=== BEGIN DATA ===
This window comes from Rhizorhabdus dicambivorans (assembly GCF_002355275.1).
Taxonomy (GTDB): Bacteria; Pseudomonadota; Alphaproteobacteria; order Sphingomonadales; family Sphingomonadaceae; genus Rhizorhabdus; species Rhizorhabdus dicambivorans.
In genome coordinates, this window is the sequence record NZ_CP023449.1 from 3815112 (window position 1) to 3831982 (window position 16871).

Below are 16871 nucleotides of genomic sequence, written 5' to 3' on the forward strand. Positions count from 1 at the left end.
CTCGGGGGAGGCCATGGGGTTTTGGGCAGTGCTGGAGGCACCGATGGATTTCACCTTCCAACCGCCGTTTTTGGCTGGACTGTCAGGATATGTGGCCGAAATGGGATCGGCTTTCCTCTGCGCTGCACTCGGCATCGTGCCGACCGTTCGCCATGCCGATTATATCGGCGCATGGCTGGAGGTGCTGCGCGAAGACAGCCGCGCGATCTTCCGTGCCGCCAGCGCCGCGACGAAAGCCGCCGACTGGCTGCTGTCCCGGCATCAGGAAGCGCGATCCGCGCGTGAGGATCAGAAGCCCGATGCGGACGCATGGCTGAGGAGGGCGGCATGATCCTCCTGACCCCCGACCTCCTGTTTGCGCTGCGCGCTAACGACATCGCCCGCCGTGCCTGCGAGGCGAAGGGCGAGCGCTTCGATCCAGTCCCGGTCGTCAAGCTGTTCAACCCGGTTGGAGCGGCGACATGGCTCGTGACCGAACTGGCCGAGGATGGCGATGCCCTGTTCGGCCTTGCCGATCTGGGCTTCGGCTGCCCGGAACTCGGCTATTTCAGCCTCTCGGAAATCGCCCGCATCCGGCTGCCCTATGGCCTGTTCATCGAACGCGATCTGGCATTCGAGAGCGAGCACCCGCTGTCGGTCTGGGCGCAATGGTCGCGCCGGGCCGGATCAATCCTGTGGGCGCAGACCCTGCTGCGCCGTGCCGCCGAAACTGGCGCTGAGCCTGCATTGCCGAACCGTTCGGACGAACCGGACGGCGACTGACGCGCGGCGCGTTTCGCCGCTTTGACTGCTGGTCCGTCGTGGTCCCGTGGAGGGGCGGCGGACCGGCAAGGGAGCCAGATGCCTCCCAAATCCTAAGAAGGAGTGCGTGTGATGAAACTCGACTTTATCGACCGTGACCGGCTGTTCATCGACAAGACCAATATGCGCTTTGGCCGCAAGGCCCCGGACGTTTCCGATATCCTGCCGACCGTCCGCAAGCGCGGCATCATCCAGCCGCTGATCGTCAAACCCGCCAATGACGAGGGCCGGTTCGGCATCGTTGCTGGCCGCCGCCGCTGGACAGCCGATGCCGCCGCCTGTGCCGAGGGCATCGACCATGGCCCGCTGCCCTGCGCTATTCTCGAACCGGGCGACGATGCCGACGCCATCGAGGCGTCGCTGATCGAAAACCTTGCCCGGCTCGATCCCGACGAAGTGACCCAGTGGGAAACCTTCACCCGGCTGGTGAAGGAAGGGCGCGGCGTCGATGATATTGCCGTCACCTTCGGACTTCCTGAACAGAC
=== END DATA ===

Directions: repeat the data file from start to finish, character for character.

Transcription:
This window comes from Rhizorhabdus dicambivorans (assembly GCF_002355275.1).
Taxonomy (GTDB): Bacteria; Pseudomonadota; Alphaproteobacteria; order Sphingomonadales; family Sphingomonadaceae; genus Rhizorhabdus; species Rhizorhabdus dicambivorans.
In genome coordinates, this window is the sequence record NZ_CP023449.1 from 3815112 (window position 1) to 3831982 (window position 16871).

Below are 16871 nucleotides of genomic sequence, written 5' to 3' on the forward strand. Positions count from 1 at the left end.
CTCGGGGGAGGCCATGGGGTTTTGGGCAGTGCTGGAGGCACCGATGGATTTCACCTTCCAACCGCCGTTTTTGGCTGGACTGTCAGGATATGTGGCCGAAATGGGATCGGCTTTCCTCTGCGCTGCACTCGGCATCGTGCCGACCGTTCGCCATGCCGATTATATCGGCGCATGGCTGGAGGTGCTGCGCGAAGACAGCCGCGCGATCTTCCGTGCCGCCAGCGCCGCGACGAAAGCCGCCGACTGGCTGCTGTCCCGGCATCAGGAAGCGCGATCCGCGCGTGAGGATCAGAAGCCCGATGCGGACGCATGGCTGAGGAGGGCGGCATGATCCTCCTGACCCCCGACCTCCTGTTTGCGCTGCGCGCTAACGACATCGCCCGCCGTGCCTGCGAGGCGAAGGGCGAGCGCTTCGATCCAGTCCCGGTCGTCAAGCTGTTCAACCCGGTTGGAGCGGCGACATGGCTCGTGACCGAACTGGCCGAGGATGGCGATGCCCTGTTCGGCCTTGCCGATCTGGGCTTCGGCTGCCCGGAACTCGGCTATTTCAGCCTCTCGGAAATCGCCCGCATCCGGCTGCCCTATGGCCTGTTCATCGAACGCGATCTGGCATTCGAGAGCGAGCACCCGCTGTCGGTCTGGGCGCAATGGTCGCGCCGGGCCGGATCAATCCTGTGGGCGCAGACCCTGCTGCGCCGTGCCGCCGAAACTGGCGCTGAGCCTGCATTGCCGAACCGTTCGGACGAACCGGACGGCGACTGACGCGCGGCGCGTTTCGCCGCTTTGACTGCTGGTCCGTCGTGGTCCCGTGGAGGGGCGGCGGACCGGCAAGGGAGCCAGATGCCTCCCAAATCCTAAGAAGGAGTGCGTGTGATGAAACTCGACTTTATCGACCGTGACCGGCTGTTCATCGACAAGACCAATATGCGCTTTGGCCGCAAGGCCCCGGACGTTTCCGATATCCTGCCGACCGTCCGCAAGCGCGGCATCATCCAGCCGCTGATCGTCAAACCCGCCAATGACGAGGGCCGGTTCGGCATCGTTGCTGGCCGCCGCCGCTGGACAGCCGATGCCGCCGCCTGTGCCGAGGGCATCGACCATGGCCCGCTGCCCTGCGCTATTCTCGAACCGGGCGACGATGCCGACGCCATCGAGGCGTCGCTGATCGAAAACCTTGCCCGGCTCGATCCCGACGAAGTGACCCAGTGGGAAACCTTCACCCGGCTGGTGAAGGAAGGGCGCGGCGTCGATGATATTGCCGTCACCTTCGGACTTCCTGAACAGAC